A Los Angeles jury awarded Sly Stone $5 million this week in a royalty dispute that precipitated the 2013 bankruptcy filing of businesses owned by the funk legend’s estranged manager. Mr. Stone, whose real name is Sylvester Stewart, filed a breach of contract suit in 2010 against record producer Jerry Goldstein, attorney Glenn Stone, Even Street Productions Ltd. and others, claiming they withheld royalties due to him. Sly Stone teamed up with the defendants in the late 1980s either to reinvigorate his career or to help him recoup royalties from his earlier work, depending on which side is telling the story. A 16-day trial in Los Angeles Superior Court concluded Friday, and a jury on Tuesday a jury said Even Street underpaid Sly Stone $2.5 million in profits due under his employment agreement. The jury also found Mr. Goldstein liable for $2.45 million in damages and found Glenn Stone liable for $50,000.

Read More from: WSJ.com: Bankruptcy Beat

1 day 42 min ago
This April 1972 file photo shows rock singer Sylvester “Sly” Stone of the music group Sly and The Family Stone.
Associated Press
A Los Angeles jury awarded Sly Stone $5 million this week in a royalty dispute that precipitated the 2013 bankruptcy filing of businesses owned by the funk legend’s estranged manager. Mr. Stone, whose real name is Sylvester Stewart, filed a breach of contract suit in 2010 against record producer Jerry Goldstein, attorney Glenn Stone, Even Street Productions Ltd. and others, claiming they withheld royalties due to him. Sly Stone teamed up with the defendants in the late 1980s either to reinvigorate his career or to help him recoup royalties from his earlier work, depending on which side is telling the story. A 16-day trial in Los Angeles Superior Court concluded Friday, and a jury on Tuesday a jury said Even Street underpaid Sly Stone $2.5 million in profits due under his employment agreement. The jury also found Mr. Goldstein liable for $2.45 million in damages and found Glenn Stone liable for $50,000.

Read More from: WSJ.com: Bankruptcy Beat

1 day 42 min ago
In a Breaking News Alert  at CommercialBankruptcyInvestor.com, Chapter11Dockets.com discusses the Delaware Bankruptcy Court’s decision to allow Caesars bankruptcy cases to proceed in Chicago, Illinois. Read more about this fast breaking news here!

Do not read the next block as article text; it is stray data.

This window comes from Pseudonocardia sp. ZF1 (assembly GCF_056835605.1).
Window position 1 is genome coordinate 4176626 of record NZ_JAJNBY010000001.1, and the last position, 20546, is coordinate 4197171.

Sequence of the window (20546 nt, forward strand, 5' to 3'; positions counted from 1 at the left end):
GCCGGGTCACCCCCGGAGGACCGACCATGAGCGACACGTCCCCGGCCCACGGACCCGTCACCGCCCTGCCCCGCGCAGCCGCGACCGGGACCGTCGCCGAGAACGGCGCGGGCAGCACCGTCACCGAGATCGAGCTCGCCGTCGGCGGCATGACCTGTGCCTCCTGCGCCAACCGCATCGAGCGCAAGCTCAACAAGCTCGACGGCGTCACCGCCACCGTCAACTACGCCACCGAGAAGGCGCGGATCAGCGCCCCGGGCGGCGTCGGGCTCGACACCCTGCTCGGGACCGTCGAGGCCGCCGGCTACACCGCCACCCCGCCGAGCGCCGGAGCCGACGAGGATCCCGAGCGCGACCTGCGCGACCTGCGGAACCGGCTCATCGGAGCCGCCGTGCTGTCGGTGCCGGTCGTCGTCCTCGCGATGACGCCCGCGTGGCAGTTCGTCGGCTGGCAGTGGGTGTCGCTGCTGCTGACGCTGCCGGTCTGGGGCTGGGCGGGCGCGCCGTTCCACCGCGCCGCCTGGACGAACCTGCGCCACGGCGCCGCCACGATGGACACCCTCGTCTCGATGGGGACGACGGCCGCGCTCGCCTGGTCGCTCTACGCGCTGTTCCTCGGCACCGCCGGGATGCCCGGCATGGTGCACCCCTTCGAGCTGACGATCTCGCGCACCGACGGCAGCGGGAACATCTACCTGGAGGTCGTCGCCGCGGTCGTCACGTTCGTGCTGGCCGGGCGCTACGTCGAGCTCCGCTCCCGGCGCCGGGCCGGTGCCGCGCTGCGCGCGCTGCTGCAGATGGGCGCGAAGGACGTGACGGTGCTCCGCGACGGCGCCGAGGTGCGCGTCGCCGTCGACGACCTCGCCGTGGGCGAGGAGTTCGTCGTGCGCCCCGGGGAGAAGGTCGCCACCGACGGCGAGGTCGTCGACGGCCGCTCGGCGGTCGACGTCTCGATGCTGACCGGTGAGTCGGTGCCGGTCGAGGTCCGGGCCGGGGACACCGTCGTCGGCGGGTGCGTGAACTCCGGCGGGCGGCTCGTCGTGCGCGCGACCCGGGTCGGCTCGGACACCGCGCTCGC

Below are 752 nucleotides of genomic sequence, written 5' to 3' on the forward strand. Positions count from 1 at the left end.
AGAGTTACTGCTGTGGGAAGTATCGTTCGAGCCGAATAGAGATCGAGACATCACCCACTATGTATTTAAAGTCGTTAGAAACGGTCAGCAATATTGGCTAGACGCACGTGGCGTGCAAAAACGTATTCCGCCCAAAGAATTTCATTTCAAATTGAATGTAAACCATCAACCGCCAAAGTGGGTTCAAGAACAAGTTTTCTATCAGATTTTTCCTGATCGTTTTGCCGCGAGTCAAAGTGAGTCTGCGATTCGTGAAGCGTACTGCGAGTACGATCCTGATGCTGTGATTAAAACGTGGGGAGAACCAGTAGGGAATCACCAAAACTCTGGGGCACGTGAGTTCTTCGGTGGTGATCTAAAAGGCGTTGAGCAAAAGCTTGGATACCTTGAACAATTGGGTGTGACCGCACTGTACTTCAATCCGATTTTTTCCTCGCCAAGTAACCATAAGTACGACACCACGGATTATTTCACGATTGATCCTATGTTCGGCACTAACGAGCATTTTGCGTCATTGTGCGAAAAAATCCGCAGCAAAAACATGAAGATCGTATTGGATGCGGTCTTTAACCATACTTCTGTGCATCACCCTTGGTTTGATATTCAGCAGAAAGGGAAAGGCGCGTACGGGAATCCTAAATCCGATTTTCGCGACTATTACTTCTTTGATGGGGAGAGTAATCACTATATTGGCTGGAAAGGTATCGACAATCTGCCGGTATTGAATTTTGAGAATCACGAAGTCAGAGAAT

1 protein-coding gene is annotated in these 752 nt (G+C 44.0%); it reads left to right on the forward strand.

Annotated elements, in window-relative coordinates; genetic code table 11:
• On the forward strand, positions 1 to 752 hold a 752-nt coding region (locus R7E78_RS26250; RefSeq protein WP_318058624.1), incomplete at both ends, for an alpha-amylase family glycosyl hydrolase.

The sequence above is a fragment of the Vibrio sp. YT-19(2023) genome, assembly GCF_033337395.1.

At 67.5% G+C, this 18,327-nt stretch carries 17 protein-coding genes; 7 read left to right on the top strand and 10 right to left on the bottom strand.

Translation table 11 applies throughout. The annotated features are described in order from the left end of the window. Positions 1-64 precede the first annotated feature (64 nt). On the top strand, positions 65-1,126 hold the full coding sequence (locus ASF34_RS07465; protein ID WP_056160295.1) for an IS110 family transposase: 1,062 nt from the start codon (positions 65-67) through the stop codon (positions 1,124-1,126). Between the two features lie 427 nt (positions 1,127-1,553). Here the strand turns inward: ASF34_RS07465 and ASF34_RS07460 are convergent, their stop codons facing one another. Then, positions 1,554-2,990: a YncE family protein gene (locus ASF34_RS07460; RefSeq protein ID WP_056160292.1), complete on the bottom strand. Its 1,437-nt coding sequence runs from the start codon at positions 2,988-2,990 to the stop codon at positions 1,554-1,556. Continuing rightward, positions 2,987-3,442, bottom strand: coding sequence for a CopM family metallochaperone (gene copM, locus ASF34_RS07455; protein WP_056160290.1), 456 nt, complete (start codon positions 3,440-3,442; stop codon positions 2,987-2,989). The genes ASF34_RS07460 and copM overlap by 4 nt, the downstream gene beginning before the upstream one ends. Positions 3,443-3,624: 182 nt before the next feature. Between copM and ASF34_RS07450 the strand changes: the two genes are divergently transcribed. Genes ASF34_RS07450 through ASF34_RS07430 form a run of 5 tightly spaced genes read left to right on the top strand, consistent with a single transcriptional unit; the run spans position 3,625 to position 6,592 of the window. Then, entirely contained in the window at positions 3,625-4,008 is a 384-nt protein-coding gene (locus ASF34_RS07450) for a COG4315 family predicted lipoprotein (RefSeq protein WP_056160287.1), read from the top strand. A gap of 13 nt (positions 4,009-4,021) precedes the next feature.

1 day 2 hours ago
As a part of our continuing coverage of the 2012-2014 Final Report and Recommendations of the American Bankruptcy Institute’s Commission to Study the Reform of Chapter 11, we’ve reported on a number of the Commission’s proposed revisions and reforms to the Bankruptcy Code, many of which (i.e., systemically important financial institutions, cross-border cases, DIP financing, etc.) primarily impact the traditional big players in large-scale or so-called “mega” chapter 11 cases that dominate the media headlines: companies with complex corporate structures and hundreds of millions of dollars on their balance sheets. The “one percenters” of chapter 11, if you will. But what about the little guy? What about the family owned businesses, the mom and pop stores, and the startup companies that form the “backbone” of the American economy?
1 day 2 hours ago
Here at Shenwick & Associates, many of our more challenging personal bankruptcy cases involves past due tax debts. We've previously written about the complex rules involving the dischargeability of taxes hereand here.This month we want to discuss the concept of "tolling." There are several types of events that serve to stop the clock on various time periods that determine when an income tax becomes dischargeable:
  • A prior bankruptcy case. The filing of a bankruptcy case will toll both the rule that a tax must be more than three years past its due date to be dischargeable in bankruptcy (the "3 year rule") and the rule that a tax must have been assessed for more than 240 days to be dischargeable in bankruptcy (the "240 day rule")
  • An request for a due process hearing or an appeal of a collection action taken against a debtor. The same rules apply.
  • An offer in compromise.

Read More from: Shenwick & Associates

1 day 4 hours ago